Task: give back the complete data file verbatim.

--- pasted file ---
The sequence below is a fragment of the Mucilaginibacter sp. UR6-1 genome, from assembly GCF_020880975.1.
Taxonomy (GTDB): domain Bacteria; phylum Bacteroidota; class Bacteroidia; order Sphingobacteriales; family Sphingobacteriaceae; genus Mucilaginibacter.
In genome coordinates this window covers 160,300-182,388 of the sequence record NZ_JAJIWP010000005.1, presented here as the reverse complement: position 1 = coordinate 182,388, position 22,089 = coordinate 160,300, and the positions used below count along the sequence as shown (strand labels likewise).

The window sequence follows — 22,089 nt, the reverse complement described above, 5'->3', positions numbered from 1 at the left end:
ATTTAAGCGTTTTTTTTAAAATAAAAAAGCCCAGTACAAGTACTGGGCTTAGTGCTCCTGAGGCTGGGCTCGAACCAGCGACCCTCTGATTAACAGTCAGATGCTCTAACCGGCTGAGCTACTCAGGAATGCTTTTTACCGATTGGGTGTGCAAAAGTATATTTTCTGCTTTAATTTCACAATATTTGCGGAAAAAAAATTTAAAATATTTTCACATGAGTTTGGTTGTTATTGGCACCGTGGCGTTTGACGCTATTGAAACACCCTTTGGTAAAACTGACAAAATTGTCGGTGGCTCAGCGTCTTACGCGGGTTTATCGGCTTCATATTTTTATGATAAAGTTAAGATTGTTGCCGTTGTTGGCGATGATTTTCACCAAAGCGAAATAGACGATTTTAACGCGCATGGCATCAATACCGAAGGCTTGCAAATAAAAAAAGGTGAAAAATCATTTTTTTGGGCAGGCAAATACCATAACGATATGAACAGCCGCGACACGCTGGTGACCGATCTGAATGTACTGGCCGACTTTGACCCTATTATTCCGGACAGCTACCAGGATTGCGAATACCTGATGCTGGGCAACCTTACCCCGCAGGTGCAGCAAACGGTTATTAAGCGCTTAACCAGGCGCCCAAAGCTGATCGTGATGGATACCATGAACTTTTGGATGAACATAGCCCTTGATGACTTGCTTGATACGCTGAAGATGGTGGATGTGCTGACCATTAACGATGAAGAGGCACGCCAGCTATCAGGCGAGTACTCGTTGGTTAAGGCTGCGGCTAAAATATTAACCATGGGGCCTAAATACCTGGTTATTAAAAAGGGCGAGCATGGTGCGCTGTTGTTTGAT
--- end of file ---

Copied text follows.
The sequence below is a fragment of the Mucilaginibacter sp. UR6-1 genome, from assembly GCF_020880975.1.
Taxonomy (GTDB): domain Bacteria; phylum Bacteroidota; class Bacteroidia; order Sphingobacteriales; family Sphingobacteriaceae; genus Mucilaginibacter.
In genome coordinates this window covers 160,300-182,388 of the sequence record NZ_JAJIWP010000005.1, presented here as the reverse complement: position 1 = coordinate 182,388, position 22,089 = coordinate 160,300, and the positions used below count along the sequence as shown (strand labels likewise).

The window sequence follows — 22,089 nt, the reverse complement described above, 5'->3', positions numbered from 1 at the left end:
ATTTAAGCGTTTTTTTTAAAATAAAAAAGCCCAGTACAAGTACTGGGCTTAGTGCTCCTGAGGCTGGGCTCGAACCAGCGACCCTCTGATTAACAGTCAGATGCTCTAACCGGCTGAGCTACTCAGGAATGCTTTTTACCGATTGGGTGTGCAAAAGTATATTTTCTGCTTTAATTTCACAATATTTGCGGAAAAAAAATTTAAAATATTTTCACATGAGTTTGGTTGTTATTGGCACCGTGGCGTTTGACGCTATTGAAACACCCTTTGGTAAAACTGACAAAATTGTCGGTGGCTCAGCGTCTTACGCGGGTTTATCGGCTTCATATTTTTATGATAAAGTTAAGATTGTTGCCGTTGTTGGCGATGATTTTCACCAAAGCGAAATAGACGATTTTAACGCGCATGGCATCAATACCGAAGGCTTGCAAATAAAAAAAGGTGAAAAATCATTTTTTTGGGCAGGCAAATACCATAACGATATGAACAGCCGCGACACGCTGGTGACCGATCTGAATGTACTGGCCGACTTTGACCCTATTATTCCGGACAGCTACCAGGATTGCGAATACCTGATGCTGGGCAACCTTACCCCGCAGGTGCAGCAAACGGTTATTAAGCGCTTAACCAGGCGCCCAAAGCTGATCGTGATGGATACCATGAACTTTTGGATGAACATAGCCCTTGATGACTTGCTTGATACGCTGAAGATGGTGGATGTGCTGACCATTAACGATGAAGAGGCACGCCAGCTATCAGGCGAGTACTCGTTGGTTAAGGCTGCGGCTAAAATATTAACCATGGGGCCTAAATACCTGGTTATTAAAAAGGGCGAGCATGGTGCGCTGTTGTTTGAT